Okay. Let me get this straight: Juan is joining the staff to replace Davey Lopes, but, he is going to be the team’s third-base, not first-base, coach, and will also work with the outfielders, while Sam Perlozzo will now become the team’s first-base coach and will be handling the baserunning duties?!? Anyone else besides me confused by this arrangement? Okay, guys, you better know what you’re doing since I think Juan should be the one handling the baserunning duties and vice versa. I’ll guess we’ll all see how it works out during the ’11 season.

With that said, welcome back, Juan.

Shane Victorino has been awarded his third Gold Gloves.

For the third season in a row Phils’ centerfielder Shane Victorino has been awarded the Gold Glove Award, winning it for the third year in a row. He is the first Phil outfielder to do so since Garry Maddox won the award from 1975-82. This year, Victorino was tied for the league’s lead in outfield assists with eleven, while finishing fifth in fielding percentage (.995) and range factor per game (2.59). This year he would be the only Phil to win a Gold Glove. Congratulations on winning the award again, Shane.

Philadelphia Phillies – Team History: 90 + wins.

In the team’s 128 years history, the Phils would win 90 games or more only fourteen times.

The team has won 100 games or more only twice in its history, as they would win 101 games twice. The first time occurred in 1976, when the team would win 101 games, losing only 61, as they would win the first of three straight NL Eastern Division titles, before losing to the World Champions Cincinnati Reds 3-0 in the NL Championship Series. They would duplicate that record the following year, 1977, as they would win their second straight NL Eastern Division crown, before falling to the Los Angeles Dodgers in the NL Championship Series, 3-1.

Their third highest victory total would be 97 games, which they would do twice. The first time would occur in 1993, when they would unexpectively win the Eastern Division that season with a record of 97-65, then win the NL title by defeating the National League Champions Braves in the NL Championship Series, 4-2, before finally falling to the World Champions Toronto Blue Jays in the World Series, 4-2. They would then duplicate the record this year as they would win their fourth straight NL Eastern Division crown, the first time that they would do that in the team’s history, before defeating the Cincinnati Reds in the NL Divisional Series, 3-0, and then losing to the San Francisco Giants in the NL Championship Series, 4-2.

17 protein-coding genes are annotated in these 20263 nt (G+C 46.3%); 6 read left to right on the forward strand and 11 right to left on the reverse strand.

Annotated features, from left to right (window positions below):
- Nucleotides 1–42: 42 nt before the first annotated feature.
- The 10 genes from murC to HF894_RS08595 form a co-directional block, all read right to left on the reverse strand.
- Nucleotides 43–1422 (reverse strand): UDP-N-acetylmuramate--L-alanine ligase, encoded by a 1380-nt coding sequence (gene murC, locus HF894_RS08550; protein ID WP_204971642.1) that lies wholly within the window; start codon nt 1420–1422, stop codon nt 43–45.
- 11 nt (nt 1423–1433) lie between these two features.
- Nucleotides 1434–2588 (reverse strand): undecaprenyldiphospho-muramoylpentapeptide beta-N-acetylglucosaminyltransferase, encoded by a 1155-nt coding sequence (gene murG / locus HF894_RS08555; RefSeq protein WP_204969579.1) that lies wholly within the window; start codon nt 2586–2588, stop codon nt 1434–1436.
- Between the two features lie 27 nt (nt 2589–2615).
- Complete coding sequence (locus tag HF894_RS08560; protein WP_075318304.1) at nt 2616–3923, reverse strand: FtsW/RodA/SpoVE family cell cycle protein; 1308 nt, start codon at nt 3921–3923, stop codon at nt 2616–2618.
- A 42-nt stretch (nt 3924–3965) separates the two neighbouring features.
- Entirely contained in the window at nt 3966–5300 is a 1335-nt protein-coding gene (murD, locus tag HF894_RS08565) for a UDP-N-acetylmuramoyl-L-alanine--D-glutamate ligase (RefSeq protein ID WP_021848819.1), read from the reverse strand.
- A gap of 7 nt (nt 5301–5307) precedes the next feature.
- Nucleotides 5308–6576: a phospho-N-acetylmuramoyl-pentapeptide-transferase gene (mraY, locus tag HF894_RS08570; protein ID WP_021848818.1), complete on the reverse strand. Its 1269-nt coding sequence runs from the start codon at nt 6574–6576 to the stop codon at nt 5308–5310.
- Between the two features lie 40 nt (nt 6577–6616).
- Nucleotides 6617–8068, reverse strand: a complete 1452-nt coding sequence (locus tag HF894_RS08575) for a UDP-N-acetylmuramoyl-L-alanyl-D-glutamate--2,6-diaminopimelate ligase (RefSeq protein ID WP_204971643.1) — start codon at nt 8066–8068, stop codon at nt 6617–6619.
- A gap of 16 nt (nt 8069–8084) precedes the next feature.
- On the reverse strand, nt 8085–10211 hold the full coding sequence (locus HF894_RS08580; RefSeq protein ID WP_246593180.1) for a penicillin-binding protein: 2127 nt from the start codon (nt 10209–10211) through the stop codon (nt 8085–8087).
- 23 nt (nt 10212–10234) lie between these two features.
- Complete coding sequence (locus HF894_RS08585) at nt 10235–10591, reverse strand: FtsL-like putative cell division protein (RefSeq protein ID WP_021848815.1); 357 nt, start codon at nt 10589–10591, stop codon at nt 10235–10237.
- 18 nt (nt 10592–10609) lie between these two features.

The fifth best team was the 1899 Phillies, who finished that season in third place with a 94-58 record, the team’s best record for the 19th Century, ending up nine games behind the first place Brooklyn Superbas. The sixth best team was the 2009 team which finished with a record of 93-69, winning the team’s third straight Eastern Division title, doing so for the second time in the team’s history, before defeating the Colorado Rockies in the Divisional Series, 3-1, then beating the Dodgers in the NL Championship Series, 4-1, winning the team’s second straight NL title, doing so for the first time in the team’s history, before losing their World Series crown to the American League Champions New York Yankees in the World Series, 4-2.

The next two teams ended up with identical records of 92-70, giving them both the seventh best winning total. The first one was the 1964 team, the one that had the most infamous late season collapse in baseball history, until the Mets team of 2007. That team would end up being tied for second place with the Reds, a game behind the St. Louis Cardinals. The other team to win 92 games was the 2008 Phils, who would win their second straight Eastern Division title, before defeating first the Milwaukee Brewers in the NL Divisional Series, 3-1, then the Dodgers in the NL Championship Series, 4-1, and then the American League Champions Tampa Bay Rays in the World Series, 4-1, winning the team’s second World Championship.

The team with the ninth best record was the 1980 Phils, who ended the season with a record of 90-72, finishing first in the Eastern Division, before first defeating the Houston Astros in the NL Championship Series, 3-2, then defeating the American League Champions Kansas City Royal, 4-2, winning the team’s first World Championship. The tenth best team was the 1916 team which ended the season with a 91-62, finishing in second place, two and a half-games behind the Brooklyn Dodgers.

The eleventh team to win at least 90 games was the 1950 ‘Whiz Kid’ who won the pennant in 1950 with record of 91-63, only to lose the World Series to the World Champions Yankees, 4-0. The twelfth team was the 1915 team, which won the Phils’ first National League pennant with a record of 90-62, only to lose the World Series to the Boston Red Sox, 4-1. The final two teams would end up with identical records of 90-72. The first one was the 1978 team, which won the National League Eastern Division title, the third straight for the team, doing so for the first time in the team’s history, before losing the NL Championship Series to the National League Champions Dodgers, 3-1. The fourteenth, and final team, with 90 or more wins, was the 1983 team, nicknamed the ‘Wheeze Kids’, who would win the NL East, then defeat the Dodgers in the NL Championship Series, 3-1, before losing the World Series to the American League Champions Baltimore Orioles, 4-1.

Will the 2011 team become the fifteen team to win 90 games or more? Maybe, maybe not, but we won’t know for sure until next year comes and goes.